yet there are phases of the subject which
need to be more carefully considered than
they generally are.
In the cafe of Minister Toy, and thousands
of other Christians, while yet In their ways
of wickedness, where they have through
their bad actions injured or caused' other per.
ions to suffer, the question is. Does the
blood of Jesus make good betweon the vio
lator and the person injured?
When I was a young man I had a friend
with whom I was quite intimate. He waa
about my age, and we ran together a good
deal. He waa a minister's son, and was
somewhat typical of what they are noted for.
He would do things which I would not. and
I would often expostulate with him for do
ing those things which ho knew to be
wrong. His answer always was that It was
right "To go It while you're young," and
have a good time In your youthful days.
He said It was his expectation when he got
older to become converted, and try at least
to close his life in the embraces of religion.
And. he used to say, "When I go In 7 est
poet there will be a whooplng-up old time;
and you know, 'There is more Joy b
heaven over one sinner that rtffenteth than
over ninety and nine who go not astray.
The Idea entertained by him was that he
could follow in the paths of sin to his heart's
content; and the greatest danger he had
to face was that he might meet death at
some time when he waa not prepared; but
he felt reasonably safe to take chances on
that, and through a process of repentance he
could escape all the consequences of his sins.
It had been instilled into his mind that a
righteous upright life did not count; in fact
the Joy in heavon was created by the sin
nerE coming In, and he wished to bo the
means of making joy in heaven.
I know nothing about Mlnlsier Toy's case,
but let him get up and tell how bad he has
been; and that now he is all safe, and he has
had nothing to do but to go through a lit
tle process of repentance, and the conse
quences of bis bad life are all gone, does not
euch preaching as that license sin? The
young person can say, I am not quite ready
to go forward as 1 wish to aee more of the
gaieties of life; and all the risk I take is
that I might die suddenly, but I will take
chances on that yet for a while: impurity
does not matter,' and even crime, so long as
you do not get caught In It, Is no bar to
balvatlon xull and free. Only one small re
quirement and one is washed "whiter than
snow." I will enjoy, myself a while longer.
Does not such teachings as that encourage
What position the ministers now occupy in
their preaching I do not know, but it is not
far back that I have heard It proclaimed
from the pulpit that a moral upright life
alone had no bearing upon the matter of
The church members all believe in a con
tinuation of life after the change called
death; so do L As to the evidence 1 have
to base that belief upon It docs not matter
here, but this proposition I wish to present.
If there Is a continuation of life after death
CI say "if" because I do not have the powor
to make anybody believe It who has not
had sufficient testimony to baso such a be
lief upon), what can we meet but the facts
of the matter? If memory awakens at all
it surely awakns to everything; and we. for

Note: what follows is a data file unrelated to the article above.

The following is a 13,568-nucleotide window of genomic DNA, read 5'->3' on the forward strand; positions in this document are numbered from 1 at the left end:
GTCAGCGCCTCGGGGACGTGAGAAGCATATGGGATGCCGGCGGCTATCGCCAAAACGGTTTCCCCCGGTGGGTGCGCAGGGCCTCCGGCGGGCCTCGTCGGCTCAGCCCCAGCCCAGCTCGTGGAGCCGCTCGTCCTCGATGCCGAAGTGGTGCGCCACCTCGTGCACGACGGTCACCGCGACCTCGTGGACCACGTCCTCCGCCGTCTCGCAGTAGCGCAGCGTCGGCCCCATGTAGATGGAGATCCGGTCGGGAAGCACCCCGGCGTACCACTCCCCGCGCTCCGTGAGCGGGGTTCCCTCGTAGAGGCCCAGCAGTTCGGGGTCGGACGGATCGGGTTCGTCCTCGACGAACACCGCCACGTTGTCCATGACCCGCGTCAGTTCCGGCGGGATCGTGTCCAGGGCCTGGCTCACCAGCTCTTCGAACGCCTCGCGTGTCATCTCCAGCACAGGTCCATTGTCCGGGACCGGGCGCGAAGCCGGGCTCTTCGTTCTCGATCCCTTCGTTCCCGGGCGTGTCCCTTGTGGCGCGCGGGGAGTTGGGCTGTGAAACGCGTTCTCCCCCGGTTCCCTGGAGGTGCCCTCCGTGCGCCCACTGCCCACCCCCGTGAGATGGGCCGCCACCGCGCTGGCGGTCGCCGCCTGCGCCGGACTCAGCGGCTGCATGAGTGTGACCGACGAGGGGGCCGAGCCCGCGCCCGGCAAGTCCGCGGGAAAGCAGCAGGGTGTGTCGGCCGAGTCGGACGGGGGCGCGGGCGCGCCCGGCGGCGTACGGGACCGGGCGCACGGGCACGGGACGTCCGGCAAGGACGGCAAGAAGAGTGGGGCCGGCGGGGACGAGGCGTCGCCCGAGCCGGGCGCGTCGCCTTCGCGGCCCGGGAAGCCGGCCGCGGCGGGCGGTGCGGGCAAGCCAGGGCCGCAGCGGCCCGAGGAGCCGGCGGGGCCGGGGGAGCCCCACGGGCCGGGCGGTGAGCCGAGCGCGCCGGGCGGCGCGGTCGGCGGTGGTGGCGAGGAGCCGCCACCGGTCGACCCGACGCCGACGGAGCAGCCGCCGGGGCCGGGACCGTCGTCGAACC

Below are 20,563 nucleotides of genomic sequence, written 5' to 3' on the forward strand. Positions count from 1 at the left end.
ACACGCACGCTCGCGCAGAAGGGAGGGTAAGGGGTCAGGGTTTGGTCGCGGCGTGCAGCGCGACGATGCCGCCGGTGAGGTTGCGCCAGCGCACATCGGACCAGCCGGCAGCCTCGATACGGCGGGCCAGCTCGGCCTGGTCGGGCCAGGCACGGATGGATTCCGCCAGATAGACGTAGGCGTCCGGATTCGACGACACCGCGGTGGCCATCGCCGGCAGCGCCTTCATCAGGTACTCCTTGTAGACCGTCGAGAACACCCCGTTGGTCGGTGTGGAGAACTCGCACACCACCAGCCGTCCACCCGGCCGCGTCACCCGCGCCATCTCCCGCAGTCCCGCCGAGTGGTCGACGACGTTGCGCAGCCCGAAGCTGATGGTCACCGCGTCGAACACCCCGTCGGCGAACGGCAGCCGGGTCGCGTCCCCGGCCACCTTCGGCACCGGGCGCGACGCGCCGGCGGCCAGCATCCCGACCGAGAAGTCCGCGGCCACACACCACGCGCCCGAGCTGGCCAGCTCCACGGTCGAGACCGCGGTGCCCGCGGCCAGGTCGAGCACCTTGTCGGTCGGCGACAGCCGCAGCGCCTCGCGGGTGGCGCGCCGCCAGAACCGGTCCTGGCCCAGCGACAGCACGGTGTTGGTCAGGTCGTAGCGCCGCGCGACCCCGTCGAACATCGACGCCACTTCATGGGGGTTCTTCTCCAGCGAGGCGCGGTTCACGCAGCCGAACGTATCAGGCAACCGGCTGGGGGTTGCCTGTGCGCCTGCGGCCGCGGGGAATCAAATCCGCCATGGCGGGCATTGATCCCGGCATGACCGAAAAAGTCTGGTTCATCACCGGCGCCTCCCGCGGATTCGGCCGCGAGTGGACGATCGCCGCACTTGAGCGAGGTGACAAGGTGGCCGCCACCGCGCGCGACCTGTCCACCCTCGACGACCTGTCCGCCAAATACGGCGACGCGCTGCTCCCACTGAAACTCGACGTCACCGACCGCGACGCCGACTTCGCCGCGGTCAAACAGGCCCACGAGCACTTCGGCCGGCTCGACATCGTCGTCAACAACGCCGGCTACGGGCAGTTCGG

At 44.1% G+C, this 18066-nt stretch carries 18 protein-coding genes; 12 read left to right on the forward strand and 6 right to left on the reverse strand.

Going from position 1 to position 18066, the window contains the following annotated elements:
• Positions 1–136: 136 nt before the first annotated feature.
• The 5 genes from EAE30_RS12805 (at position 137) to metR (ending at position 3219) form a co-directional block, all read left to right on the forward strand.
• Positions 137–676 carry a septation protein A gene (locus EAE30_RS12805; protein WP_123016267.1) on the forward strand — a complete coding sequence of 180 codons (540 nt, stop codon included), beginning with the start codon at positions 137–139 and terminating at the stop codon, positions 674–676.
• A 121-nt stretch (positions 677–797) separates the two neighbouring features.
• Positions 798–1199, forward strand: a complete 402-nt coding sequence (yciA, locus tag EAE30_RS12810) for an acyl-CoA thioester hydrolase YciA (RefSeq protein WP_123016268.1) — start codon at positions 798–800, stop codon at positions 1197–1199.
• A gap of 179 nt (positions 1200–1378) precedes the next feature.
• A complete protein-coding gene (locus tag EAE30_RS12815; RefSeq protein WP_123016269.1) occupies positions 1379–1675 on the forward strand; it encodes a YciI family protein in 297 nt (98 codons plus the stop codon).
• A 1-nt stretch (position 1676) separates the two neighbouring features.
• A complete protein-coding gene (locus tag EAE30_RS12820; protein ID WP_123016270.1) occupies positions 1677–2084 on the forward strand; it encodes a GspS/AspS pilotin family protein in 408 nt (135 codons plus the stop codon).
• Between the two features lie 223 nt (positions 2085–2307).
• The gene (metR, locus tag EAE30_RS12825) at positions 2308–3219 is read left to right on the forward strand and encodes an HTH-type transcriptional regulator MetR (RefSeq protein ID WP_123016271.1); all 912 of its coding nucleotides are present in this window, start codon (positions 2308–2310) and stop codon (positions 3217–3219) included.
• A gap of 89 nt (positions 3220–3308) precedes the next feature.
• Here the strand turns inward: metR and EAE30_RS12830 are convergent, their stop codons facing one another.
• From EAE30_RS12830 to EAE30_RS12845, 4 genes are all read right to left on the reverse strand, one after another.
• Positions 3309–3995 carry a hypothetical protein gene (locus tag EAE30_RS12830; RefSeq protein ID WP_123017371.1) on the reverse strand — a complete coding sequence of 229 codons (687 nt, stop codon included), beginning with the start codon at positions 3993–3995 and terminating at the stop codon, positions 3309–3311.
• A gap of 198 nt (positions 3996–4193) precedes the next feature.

the first time, meet ourselves. And sin. with
Its consequences, where we have embraced it,'
is there for us to face. We cannot deny the
truth or set it aside. It will be eur own
property, and a part of what we are, so wc
will have to make the best of it; and like
one with a burned hand have to suffer it
out. Arc these not philosophical con
clusions? And do they not prompt a perjon
to put into his life as much of the good
and as little of the bad as he possibly can.
so when the final presentation of himself haa
to be made he need not feel ashamed of
his own record?
To the extent the revivalists are preaching
the dootrine that the life we lead is what
counts, I am with them. So long as they
leave tho gateway to repentance open after
death, . t-o that spirits In prison can be
preached to and helped out. I am with them.
So long as they preach that sin must be
followed by Its consequences, which cannot
be set aside, but must be worked out through
repentance, rcmors and restitution. I am
with them. It matters not what race of peo
ple, or what prophet they look to. but this
one thing is sure, sin brings Us own suffer
ing, both here and 4n the hereafter: and
kindly deeds and brotherly, actions bring
That there is always an opportunity -for a
soul to repent, no difference now far he
might stray or how long ho may remain;
and upon true repentance find the way open
for him to begin the work of his own re
demption is in keeping with the feelings of
the human heart as to what a Heavenly
Father's love should have provided for man
Very appropriate souvenirs In the
shape of small buttons bearing the pic
tures of the various public school
houses of Portland, are being given
away by Ellero Piano House to the
school children of tho cits.
The buttons are very handsome and
well worth keeping1.
All that Is necessary to secure one is
for the pupils to present their deport
ment cards at the store corner Park
and Washington streets.
All the delicacies of 'he season at tM
Portland Restaurant, fine, private apart
ments for parties. S05 Wash., near 6th.
Evangelists Report Many Con
Much Enthusiast Is Shown at tne